Shaping a Pacific Strategy V
10/17/2011 – A new approach to Pacific strategy would be built around presence assets, linked together to provide for scalable force. Building presence is not just about what the US does and can do. It is as well about working with allies and partners. But do so requires presence, linkages and connectivity. By shaping a connectivity enterprise, a honeycombed force can be built around scalable forces.
This approach is not built simply to deal with high-end threats but to operate across the spectrum of tasks necessary to provide for security and defense in the Pacific. In effect, one would look at a recent set of developments between the 12th USAF and the Dominican Republic and apply lessons learned to the Pacific.
A tremendous and unnoticed US Air Force victory is being won right off the shores of America. And this victory highlights the impact of a Hi-Lo mix of technology.
The mere presence of the Brazilian-made intercept planes and alerts by U.S. air surveillance on radar blips over the airspace have virtually halted all drug airdrops in Dominican Republic.
Traditionally, the concept of a “Hi-Lo” mix is in reference to Aircraft—but the 12th Air Force is rewriting that idea and showing the world new and successful con-ops.
The 12th Air Force is known as the “Doolittle Raiders” and just like the great “30 Seconds over Tokyo” raid by Col Doolittle’s legacy, it is in capable hands.
However, this time they are supporting U.S. national security objectives much closer to home. The “Doolittle Raiders” are part of the mission espoused in the vision statement made by the US Southern Command (USSOUTHCOM).
We are a joint and interagency organization supporting U.S. national security interests, and with our partners, fostering security, stability and prosperity in the Americas.
The 12th is supporting nations just off our shore and recently held a U.S. Air Power demonstration in celebration of 100 years of aviation in the Dominican Republic.
Unheralded success has just been achieved by this partnership between SOUTHCOM and the Dominican Republic Air Force flying the Embraer Air Super Tucano. This remarkable and replicable success is made possible by U.S. “Hi” ISR technology in partnership with the Dominican Republic “Lo” technology the Super Tucano.
It has not been widely reported that this war against drug barons is being won in the sky.
Although drug money is unrelenting in finding ways to supply their corrosive product for now in the war against narco-criminials and terrorist this is a huge accomplishment, and the opening headline from Dominican Today quoted above says it all.
Along with the success in Dom Rep, the Colombian AF is wining the fight against the FARC with sensors and shooters—again the Super Tucano.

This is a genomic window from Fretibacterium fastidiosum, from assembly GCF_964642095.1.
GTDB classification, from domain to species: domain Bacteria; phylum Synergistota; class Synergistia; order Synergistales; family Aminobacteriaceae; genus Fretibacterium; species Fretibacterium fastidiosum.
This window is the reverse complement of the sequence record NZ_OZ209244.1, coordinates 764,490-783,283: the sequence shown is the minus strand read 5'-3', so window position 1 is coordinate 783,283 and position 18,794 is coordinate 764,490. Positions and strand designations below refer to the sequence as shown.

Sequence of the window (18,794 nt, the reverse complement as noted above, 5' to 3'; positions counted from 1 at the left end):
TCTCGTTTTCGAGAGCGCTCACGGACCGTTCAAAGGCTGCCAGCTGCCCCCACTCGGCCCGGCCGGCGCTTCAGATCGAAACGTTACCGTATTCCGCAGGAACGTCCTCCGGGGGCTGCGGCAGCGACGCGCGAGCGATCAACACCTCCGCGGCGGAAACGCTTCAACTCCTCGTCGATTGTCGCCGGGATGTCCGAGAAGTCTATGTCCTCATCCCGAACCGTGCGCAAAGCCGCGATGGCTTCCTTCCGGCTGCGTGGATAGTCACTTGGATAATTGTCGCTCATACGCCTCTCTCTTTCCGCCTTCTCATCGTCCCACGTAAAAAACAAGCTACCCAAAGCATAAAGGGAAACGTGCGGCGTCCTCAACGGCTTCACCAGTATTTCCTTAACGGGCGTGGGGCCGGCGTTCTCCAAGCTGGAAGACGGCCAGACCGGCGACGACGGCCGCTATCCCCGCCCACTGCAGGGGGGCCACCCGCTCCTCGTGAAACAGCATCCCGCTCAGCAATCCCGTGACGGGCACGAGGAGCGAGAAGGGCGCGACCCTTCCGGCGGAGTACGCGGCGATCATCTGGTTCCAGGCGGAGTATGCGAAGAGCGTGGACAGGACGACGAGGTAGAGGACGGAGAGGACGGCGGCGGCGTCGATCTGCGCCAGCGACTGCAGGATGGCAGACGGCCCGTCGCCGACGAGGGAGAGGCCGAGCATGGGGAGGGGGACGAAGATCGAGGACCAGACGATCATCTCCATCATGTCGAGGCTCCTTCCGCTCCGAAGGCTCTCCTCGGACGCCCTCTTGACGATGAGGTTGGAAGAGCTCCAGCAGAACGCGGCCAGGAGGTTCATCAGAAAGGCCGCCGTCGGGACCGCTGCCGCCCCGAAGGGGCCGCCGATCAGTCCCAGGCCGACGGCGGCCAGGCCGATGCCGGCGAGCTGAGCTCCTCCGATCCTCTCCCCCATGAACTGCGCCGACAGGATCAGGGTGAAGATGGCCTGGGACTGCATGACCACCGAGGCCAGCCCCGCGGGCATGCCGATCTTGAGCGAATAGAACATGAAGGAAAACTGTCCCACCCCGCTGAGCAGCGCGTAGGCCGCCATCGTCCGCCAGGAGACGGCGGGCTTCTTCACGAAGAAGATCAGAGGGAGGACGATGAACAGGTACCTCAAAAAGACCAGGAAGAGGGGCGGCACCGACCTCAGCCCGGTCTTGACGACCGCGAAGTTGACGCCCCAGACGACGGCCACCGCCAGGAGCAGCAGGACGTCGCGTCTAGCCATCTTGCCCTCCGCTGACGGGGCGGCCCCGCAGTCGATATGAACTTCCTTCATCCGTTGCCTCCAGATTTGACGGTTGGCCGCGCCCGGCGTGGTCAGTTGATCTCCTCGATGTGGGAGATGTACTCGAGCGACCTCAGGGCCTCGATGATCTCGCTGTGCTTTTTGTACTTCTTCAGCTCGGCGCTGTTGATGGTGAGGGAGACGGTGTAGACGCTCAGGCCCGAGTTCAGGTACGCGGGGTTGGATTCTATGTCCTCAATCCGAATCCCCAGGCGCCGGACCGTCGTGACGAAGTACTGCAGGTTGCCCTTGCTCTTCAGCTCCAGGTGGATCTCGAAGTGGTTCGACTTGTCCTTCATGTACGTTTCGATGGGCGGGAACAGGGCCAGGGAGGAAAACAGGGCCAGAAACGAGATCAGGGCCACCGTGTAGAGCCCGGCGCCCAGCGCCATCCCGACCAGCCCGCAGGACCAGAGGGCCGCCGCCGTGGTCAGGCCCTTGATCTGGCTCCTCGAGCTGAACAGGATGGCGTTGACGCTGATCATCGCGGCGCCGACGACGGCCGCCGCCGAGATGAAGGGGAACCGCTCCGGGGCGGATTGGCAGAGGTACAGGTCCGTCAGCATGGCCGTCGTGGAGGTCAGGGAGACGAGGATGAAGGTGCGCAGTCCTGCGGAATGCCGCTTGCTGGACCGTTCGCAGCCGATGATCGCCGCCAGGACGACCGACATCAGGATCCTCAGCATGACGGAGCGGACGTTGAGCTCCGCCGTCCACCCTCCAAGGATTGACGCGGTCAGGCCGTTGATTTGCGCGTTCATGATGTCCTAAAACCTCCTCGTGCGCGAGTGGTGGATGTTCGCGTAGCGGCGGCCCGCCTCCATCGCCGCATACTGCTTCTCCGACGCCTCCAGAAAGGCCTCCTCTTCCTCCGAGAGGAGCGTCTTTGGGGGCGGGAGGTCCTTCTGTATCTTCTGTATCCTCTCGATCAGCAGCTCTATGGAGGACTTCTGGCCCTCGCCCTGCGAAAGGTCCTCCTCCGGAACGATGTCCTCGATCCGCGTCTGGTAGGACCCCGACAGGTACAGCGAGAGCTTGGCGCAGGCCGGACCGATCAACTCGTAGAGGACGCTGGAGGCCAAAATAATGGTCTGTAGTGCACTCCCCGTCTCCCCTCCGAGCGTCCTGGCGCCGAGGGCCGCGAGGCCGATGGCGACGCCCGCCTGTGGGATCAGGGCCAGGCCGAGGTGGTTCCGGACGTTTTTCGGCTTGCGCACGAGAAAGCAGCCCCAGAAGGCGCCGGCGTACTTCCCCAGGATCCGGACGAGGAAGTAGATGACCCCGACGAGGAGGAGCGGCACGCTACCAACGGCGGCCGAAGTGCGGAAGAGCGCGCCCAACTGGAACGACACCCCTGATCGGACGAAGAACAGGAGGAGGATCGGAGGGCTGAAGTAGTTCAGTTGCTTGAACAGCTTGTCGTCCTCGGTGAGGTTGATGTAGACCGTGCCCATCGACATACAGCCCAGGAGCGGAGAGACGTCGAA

Consequently, this “Hi-Lo” mix is beginning to look like a winning formula for world wide partnerships between the U.S. and other nations by using American C4ISR that can give hot vectors in both the air-to-air and air-to-ground mission to a Light Armed Attack Aircraft (LAAR) like the Super Tucano. (See also http://www.sldinfo.com/guns-guns-guns/.)
Worldwide possibilities are abundant: Indonesia, Afghanistan and hopefully some day back to the Philippines. There is no need for “Hi” U.S. tactical aircraft — just “Hi” American platform censors — and the “Lo” capabilities of the Super Tucano which is battle tested and perfect for the mission.
When thinking about the way ahead in the Pacific, we should consider that shaping a hi-low mix for the spectrum of operations can be facilitated by shaping a much more collaborative ISR enterprise in the Pacific. As the US re-shapes its military space capabilities, by leveraging in part the revolution in use of commercial hoisted payloads, we can take forward the capability of sharing information.
In other words, re-shaping the global ISR enterprise towards collaboration and coalition capability can facilitate COIN and security operations in the Pacific. And as the US deploys new aircraft aboard the amphibious ready group (ARG), another new capability displayed by the F-35B, namely 360 degree ISR over hundreds of miles, makes the F-35B its own high-low mix available to support allies across the spectrum of operations.
Indeed, in thinking about an ISR enterprise across the Pacific, land-based and sea-based air is a key facilitator. And dependent upon the situation, space-based and other air breathing assets can be key contributors as well. The challenge will be to ensure that data can flow but not be excessively constrained by intelligence limitations inappropriate to getting joint action.
This article is a contribution to the Strategic Whiteboard